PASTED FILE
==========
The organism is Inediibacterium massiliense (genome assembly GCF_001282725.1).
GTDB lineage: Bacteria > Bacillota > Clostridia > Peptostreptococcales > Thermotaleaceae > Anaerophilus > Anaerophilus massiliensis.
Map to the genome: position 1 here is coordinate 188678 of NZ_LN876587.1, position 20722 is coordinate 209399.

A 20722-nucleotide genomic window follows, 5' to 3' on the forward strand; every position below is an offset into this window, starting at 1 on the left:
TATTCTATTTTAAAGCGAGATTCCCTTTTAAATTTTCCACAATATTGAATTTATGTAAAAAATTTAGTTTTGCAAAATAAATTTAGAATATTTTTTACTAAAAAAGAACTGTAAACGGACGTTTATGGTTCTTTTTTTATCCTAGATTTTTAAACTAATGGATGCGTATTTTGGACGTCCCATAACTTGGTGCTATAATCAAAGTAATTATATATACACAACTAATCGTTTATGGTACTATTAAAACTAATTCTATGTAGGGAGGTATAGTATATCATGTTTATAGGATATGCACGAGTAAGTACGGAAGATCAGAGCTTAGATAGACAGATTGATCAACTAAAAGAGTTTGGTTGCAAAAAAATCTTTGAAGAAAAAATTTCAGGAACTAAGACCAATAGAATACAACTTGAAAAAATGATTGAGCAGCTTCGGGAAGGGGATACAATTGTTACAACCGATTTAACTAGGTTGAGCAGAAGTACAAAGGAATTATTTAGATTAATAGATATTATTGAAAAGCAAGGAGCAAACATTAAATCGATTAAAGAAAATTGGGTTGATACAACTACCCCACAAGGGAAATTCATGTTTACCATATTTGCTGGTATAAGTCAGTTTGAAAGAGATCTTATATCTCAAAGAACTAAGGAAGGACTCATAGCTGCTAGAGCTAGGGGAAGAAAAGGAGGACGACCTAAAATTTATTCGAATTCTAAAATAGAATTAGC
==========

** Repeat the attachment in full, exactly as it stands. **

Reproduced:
The organism is Inediibacterium massiliense (genome assembly GCF_001282725.1).
GTDB lineage: Bacteria > Bacillota > Clostridia > Peptostreptococcales > Thermotaleaceae > Anaerophilus > Anaerophilus massiliensis.
Map to the genome: position 1 here is coordinate 188678 of NZ_LN876587.1, position 20722 is coordinate 209399.

A 20722-nucleotide genomic window follows, 5' to 3' on the forward strand; every position below is an offset into this window, starting at 1 on the left:
TATTCTATTTTAAAGCGAGATTCCCTTTTAAATTTTCCACAATATTGAATTTATGTAAAAAATTTAGTTTTGCAAAATAAATTTAGAATATTTTTTACTAAAAAAGAACTGTAAACGGACGTTTATGGTTCTTTTTTTATCCTAGATTTTTAAACTAATGGATGCGTATTTTGGACGTCCCATAACTTGGTGCTATAATCAAAGTAATTATATATACACAACTAATCGTTTATGGTACTATTAAAACTAATTCTATGTAGGGAGGTATAGTATATCATGTTTATAGGATATGCACGAGTAAGTACGGAAGATCAGAGCTTAGATAGACAGATTGATCAACTAAAAGAGTTTGGTTGCAAAAAAATCTTTGAAGAAAAAATTTCAGGAACTAAGACCAATAGAATACAACTTGAAAAAATGATTGAGCAGCTTCGGGAAGGGGATACAATTGTTACAACCGATTTAACTAGGTTGAGCAGAAGTACAAAGGAATTATTTAGATTAATAGATATTATTGAAAAGCAAGGAGCAAACATTAAATCGATTAAAGAAAATTGGGTTGATACAACTACCCCACAAGGGAAATTCATGTTTACCATATTTGCTGGTATAAGTCAGTTTGAAAGAGATCTTATATCTCAAAGAACTAAGGAAGGACTCATAGCTGCTAGAGCTAGGGGAAGAAAAGGAGGACGACCTAAAATTTATTCGAATTCTAAAATAGAATTAGC